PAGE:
FCC Should Take Additional Action to Manage Fraud Risks in Its Program to Support Broadband Service in High-Cost Areas

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GAO was asked to review funding reforms and fraud controls the Federal Communications Commission has implemented for rate-of-return carriers. This report examines the extent to which FCC: (1) has implemented funding reforms specific to rate-ofreturn carriers, and (2) is managing fraud risks for the high-cost program in accordance with leading practices. One of the reforms that GAO reviewed established a funding mechanism for the carriers whereby FCC determines the level of financial support to provide the carriers based on cost and revenue estimates produced by a model. Stakeholders told GAO that this model-based funding mechanism is less prone to fraud risks than the traditional cost-accounting funding mechanism, which reimburses carriers for their reported costs. However, FCC did not make use of this reform mandatory and a substantial number of rate-of-return carriers continue to receive support from the traditional funding mechanism. FCC officials said they developed the model-based funding mechanism in consultation with industry stakeholders. However, FCC officials said they did not have plans to assess the accuracy of cost estimates from the model, which has been in use for several years, or require carriers to receive model-based support as a way to reduce fraud risks. By assessing the model, FCC would have greater assurance that it is producing reliable cost estimates and be better positioned to determine whether to make its use mandatory.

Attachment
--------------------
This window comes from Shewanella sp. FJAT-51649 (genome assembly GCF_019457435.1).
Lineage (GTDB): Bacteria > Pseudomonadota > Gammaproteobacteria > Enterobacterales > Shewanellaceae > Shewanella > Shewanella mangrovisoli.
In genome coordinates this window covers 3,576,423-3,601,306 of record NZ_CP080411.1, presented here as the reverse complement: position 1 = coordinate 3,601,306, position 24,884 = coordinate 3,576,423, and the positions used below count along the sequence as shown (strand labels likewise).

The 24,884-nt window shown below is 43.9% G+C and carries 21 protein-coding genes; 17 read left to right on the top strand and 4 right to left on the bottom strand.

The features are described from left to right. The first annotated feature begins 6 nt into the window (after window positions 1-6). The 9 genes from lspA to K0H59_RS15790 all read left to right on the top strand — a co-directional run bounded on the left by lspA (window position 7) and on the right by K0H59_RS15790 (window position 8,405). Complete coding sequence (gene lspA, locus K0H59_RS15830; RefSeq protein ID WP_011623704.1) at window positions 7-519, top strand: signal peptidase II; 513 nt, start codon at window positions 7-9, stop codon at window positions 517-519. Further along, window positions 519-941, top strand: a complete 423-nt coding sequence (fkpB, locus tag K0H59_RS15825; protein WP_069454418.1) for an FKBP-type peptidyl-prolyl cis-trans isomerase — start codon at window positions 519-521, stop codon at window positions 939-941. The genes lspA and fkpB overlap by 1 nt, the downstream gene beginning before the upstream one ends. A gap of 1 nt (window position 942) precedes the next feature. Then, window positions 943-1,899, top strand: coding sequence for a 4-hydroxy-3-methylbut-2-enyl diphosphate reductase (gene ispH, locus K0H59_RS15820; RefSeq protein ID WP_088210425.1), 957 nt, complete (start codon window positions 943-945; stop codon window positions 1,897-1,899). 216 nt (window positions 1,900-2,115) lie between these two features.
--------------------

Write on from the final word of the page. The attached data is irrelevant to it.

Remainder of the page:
FCC’s efforts do not fully align with some elements of GAO’s fraud risk framework, including:

  • planning regular fraud-risk assessments tailored to the high-cost program, and
  • designing and implementing an antifraud strategy for the program.

Without regular fraud-risk assessments of the high-cost program, FCC has no assurance that it has fully considered important fraud risks, determined its tolerance for risks that could be lower priorities, or made sound decisions on how to allocate resources to respond to fraud risks. Not doing so could result in FCC compensating carriers for improper, ineligible, or inflated costs. Furthermore, in the absence of an antifraud strategy, FCC has little assurance that it can prevent or detect the types of documented rate-of-return carrier misconduct that have previously occurred. Designing and implementing an anti-fraud strategy that conforms to leading practices would help FCC effectively manage and respond to the fraud risks identified during the fraud-risk assessments.

FCC Should Take Additional Action to Manage Fraud Risks in Its Program to Support Broadband Service in High-Cost Areas